Unfortunately, many of those things, which help short-term survival in a scarce environment, hurt long-term survival in an abundant environment. They also keep us from doing more fulfilling4 things.
Example 1: Your brain rewards eating sugar, salt, and fat, so you eat tons of McDonald’s, become obese, and die of a heart attack at age 50.
Example 2: Your brain rewards social interaction, so you spend most of your free time scrolling Instagram instead of working on your passion project.
Example 3: Your brain rewards energy conservation, so you spend too much time on the couch and get caught in a depression spiral.
Now that we finally have the resources to move beyond daily survival, our legacy brains are working against us. In order to actually do the things that make our lives better, we have to out maneuver them.
So, being a modern human comes with two big challenges:
We have to resist doing bad things that our legacy brains encourage (e.g. scrolling Twitter, eating donuts).
We have to make ourselves do good things that our legacy brains don’t encourage (e.g. reading, being charitable).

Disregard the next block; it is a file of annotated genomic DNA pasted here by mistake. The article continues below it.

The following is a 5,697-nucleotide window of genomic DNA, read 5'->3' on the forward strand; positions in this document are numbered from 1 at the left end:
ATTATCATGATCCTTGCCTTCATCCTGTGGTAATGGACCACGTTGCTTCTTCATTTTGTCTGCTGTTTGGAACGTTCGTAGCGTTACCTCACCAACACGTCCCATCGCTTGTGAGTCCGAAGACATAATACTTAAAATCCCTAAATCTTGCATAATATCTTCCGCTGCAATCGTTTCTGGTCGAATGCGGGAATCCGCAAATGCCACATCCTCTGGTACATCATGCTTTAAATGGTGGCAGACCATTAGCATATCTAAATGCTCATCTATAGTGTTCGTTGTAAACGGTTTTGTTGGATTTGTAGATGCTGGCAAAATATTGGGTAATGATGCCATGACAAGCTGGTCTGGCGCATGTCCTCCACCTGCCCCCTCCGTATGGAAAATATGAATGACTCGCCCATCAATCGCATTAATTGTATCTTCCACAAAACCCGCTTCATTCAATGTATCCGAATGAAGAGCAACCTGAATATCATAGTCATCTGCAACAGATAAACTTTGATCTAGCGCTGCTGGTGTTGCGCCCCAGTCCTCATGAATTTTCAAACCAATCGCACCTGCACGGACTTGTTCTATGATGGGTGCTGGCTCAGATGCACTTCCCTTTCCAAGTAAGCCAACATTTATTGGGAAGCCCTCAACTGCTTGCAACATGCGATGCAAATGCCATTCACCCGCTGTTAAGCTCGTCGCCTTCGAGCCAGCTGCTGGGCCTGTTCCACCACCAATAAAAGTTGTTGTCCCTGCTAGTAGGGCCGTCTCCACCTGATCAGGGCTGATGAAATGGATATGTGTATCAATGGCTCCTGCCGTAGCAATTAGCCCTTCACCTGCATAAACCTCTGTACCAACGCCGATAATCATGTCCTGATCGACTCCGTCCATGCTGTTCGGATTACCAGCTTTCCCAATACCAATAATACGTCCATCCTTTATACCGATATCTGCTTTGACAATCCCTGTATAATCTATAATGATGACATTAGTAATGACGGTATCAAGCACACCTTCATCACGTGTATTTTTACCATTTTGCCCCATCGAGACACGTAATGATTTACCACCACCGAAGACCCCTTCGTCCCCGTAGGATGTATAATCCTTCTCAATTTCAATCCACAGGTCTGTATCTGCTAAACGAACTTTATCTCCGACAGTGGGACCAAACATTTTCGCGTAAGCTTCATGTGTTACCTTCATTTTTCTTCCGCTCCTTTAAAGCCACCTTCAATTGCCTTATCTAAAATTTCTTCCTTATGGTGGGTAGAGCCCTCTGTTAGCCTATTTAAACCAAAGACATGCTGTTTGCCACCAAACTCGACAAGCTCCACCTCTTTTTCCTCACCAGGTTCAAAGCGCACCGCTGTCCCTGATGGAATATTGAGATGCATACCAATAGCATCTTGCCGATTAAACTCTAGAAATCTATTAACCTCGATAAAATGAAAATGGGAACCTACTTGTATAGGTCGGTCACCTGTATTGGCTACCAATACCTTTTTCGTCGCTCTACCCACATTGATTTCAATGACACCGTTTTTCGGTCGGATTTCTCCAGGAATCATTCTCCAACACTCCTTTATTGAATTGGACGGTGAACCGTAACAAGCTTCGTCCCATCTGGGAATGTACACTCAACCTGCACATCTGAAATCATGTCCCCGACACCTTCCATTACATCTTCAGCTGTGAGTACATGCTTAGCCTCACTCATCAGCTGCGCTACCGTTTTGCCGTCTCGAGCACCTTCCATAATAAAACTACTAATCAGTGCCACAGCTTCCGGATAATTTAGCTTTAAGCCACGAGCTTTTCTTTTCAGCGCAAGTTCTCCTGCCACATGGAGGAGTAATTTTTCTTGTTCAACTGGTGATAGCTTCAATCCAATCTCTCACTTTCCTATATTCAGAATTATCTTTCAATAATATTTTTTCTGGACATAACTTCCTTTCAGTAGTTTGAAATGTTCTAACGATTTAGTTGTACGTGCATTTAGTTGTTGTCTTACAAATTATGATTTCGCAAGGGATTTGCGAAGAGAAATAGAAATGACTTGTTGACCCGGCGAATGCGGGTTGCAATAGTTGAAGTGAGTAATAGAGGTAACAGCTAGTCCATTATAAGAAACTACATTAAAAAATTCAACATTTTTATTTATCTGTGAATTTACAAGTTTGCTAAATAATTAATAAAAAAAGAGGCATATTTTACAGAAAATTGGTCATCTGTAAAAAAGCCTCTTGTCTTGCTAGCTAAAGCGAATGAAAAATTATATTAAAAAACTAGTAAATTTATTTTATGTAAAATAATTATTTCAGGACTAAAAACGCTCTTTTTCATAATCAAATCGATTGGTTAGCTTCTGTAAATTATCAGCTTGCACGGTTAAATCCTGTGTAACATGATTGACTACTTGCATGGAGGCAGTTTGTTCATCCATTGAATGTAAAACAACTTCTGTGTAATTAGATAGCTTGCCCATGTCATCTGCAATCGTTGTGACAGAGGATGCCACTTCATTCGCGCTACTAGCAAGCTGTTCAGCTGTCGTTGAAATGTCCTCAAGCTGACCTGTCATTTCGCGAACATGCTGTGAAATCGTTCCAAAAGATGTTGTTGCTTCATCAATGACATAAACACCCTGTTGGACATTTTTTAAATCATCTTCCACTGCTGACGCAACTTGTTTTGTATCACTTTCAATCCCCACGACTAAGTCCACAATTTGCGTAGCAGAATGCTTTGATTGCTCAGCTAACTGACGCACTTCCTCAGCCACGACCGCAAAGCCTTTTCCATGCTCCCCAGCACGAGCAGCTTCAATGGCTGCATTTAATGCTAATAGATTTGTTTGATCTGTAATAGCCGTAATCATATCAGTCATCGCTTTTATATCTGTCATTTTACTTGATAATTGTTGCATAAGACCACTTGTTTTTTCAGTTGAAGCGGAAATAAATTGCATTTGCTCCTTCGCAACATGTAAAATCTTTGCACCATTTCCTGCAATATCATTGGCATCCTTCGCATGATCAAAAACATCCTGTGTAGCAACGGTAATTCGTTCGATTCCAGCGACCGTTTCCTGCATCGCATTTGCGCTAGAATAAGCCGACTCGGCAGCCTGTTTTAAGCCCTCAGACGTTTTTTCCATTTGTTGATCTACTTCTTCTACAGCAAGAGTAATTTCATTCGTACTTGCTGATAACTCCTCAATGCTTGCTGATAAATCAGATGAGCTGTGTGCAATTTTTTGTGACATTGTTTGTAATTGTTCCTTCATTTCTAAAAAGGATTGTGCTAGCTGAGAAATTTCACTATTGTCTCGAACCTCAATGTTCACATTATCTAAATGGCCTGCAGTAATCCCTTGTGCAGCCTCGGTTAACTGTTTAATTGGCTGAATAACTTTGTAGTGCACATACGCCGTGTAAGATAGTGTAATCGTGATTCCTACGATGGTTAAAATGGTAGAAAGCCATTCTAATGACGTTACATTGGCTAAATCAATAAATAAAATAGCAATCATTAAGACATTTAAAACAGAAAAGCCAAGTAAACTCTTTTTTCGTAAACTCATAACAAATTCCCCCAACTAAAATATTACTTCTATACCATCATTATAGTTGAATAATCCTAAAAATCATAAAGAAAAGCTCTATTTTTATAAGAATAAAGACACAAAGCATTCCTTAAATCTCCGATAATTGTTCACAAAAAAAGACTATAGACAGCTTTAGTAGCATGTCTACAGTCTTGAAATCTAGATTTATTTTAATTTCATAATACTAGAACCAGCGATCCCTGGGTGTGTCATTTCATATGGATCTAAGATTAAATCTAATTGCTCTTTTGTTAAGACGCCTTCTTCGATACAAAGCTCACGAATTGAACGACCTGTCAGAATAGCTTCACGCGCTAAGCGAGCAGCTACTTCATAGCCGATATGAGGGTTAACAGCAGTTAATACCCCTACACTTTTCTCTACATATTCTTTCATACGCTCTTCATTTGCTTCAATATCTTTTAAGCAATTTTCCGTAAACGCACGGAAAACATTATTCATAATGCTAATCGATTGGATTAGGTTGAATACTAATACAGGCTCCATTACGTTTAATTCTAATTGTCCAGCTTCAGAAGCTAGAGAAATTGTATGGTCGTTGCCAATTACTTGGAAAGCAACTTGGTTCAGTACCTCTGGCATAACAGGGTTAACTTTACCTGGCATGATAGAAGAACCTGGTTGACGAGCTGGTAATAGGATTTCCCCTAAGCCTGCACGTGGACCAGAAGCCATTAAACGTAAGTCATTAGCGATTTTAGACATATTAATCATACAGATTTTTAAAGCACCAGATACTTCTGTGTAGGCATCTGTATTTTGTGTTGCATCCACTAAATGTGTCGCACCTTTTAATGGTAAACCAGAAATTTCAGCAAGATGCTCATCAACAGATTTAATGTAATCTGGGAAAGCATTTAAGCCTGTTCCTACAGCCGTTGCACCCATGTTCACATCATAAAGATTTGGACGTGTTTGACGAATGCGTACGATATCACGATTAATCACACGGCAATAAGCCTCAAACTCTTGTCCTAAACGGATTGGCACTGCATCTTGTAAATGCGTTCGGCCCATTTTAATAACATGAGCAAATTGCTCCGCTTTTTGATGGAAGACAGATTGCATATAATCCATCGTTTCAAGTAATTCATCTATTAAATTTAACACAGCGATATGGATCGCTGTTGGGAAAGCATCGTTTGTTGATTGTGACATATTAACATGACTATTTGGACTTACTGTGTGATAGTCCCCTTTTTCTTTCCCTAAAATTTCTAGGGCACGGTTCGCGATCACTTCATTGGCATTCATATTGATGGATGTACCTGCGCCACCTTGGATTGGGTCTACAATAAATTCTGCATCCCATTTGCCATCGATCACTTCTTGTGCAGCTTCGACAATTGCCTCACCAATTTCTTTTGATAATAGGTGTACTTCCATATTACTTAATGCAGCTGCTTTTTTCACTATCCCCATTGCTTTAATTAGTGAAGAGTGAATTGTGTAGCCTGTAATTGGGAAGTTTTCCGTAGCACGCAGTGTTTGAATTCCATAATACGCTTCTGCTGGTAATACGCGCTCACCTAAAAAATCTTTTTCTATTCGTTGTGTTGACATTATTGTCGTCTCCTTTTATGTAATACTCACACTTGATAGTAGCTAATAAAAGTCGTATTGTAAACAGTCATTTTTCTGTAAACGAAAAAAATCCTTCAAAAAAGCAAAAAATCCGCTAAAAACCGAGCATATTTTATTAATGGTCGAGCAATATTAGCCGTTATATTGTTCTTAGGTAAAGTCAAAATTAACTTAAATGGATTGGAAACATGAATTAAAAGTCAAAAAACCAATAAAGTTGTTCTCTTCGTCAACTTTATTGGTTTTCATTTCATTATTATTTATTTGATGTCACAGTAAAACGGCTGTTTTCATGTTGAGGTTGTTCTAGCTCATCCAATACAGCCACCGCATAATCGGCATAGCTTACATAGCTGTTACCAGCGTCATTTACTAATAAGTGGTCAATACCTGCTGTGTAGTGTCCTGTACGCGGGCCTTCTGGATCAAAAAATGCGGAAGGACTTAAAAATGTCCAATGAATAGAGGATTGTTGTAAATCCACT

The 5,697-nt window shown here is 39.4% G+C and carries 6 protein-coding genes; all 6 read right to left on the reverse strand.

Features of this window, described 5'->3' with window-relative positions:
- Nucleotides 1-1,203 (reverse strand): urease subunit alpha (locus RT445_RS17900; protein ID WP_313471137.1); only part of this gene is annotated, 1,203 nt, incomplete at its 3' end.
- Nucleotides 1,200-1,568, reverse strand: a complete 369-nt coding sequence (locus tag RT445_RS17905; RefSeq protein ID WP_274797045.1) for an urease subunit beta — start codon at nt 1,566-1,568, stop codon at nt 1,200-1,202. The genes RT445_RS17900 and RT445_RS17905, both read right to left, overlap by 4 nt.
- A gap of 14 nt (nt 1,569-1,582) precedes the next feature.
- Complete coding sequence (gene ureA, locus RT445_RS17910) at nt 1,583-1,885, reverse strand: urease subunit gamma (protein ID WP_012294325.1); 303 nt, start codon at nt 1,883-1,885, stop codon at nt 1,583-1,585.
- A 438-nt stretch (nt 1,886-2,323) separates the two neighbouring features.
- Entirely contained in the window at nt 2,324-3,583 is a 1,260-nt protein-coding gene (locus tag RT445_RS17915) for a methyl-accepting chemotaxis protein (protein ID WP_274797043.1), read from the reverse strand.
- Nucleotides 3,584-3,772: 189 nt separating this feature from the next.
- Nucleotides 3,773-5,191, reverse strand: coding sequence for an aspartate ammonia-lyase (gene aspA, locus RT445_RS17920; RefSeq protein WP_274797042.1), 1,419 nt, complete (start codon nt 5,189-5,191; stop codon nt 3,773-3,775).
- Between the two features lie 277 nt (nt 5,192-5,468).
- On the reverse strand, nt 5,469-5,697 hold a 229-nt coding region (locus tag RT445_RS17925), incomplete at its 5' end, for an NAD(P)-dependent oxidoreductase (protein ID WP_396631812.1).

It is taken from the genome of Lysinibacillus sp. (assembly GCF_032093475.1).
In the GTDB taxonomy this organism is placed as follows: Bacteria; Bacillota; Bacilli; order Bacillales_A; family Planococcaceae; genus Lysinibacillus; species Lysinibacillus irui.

To overcome those challenges, we need to create our own motivation. I call this “the motivation problem”, and I think it’s one of the most important problems in the world.
In fact, you can think of this whole post as background information building up to one actionable insight, and here it is:
The only thing keeping us from being much happier, longer-living, and more impactful than we are is a lack of motivation5.
If we want to live better, we have to figure out how to motivate ourselves more effectively. Our legacy brains won’t do it, and our willpower can’t be depended on. Solving the motivation problem is the key to unlocking 7.8 billion people’s latent potential!
That’s been my main focus for the past few years, and I’m excited to start sharing what I’ve learned here on Bright Blue.
Thanks for reading!
“Legacy systems” are outdated computer systems that, for some reason, are still use. Your mom’s PC that runs Windows Vista is a legacy system. I think of our brains in a similar way.
Of course, from an evolutionary perspective, staying alive is just a prerequisite for making babies. Making babies is the ultimate goal, and our brains use the same mechanism to encourage it.
I’m focusing on a downside here, but I actually find it incredible that our brains still serve us as well as they do, given how different the modern world is from the one they evolved in. So generalizable!
The good feelings our legacy reward system gives us are super compelling, but shallow. There are other good feelings that are less compelling but much more satisfying.
I’m not saying that lack of motivation is the reason for everything bad in our lives. Lots of things are out of our control, and they set the cap on how happy, long-living, and impactful we can be. What I’m saying is that each of us could be much closer to that cap than we are, and lack of motivation is the only thing holding us back.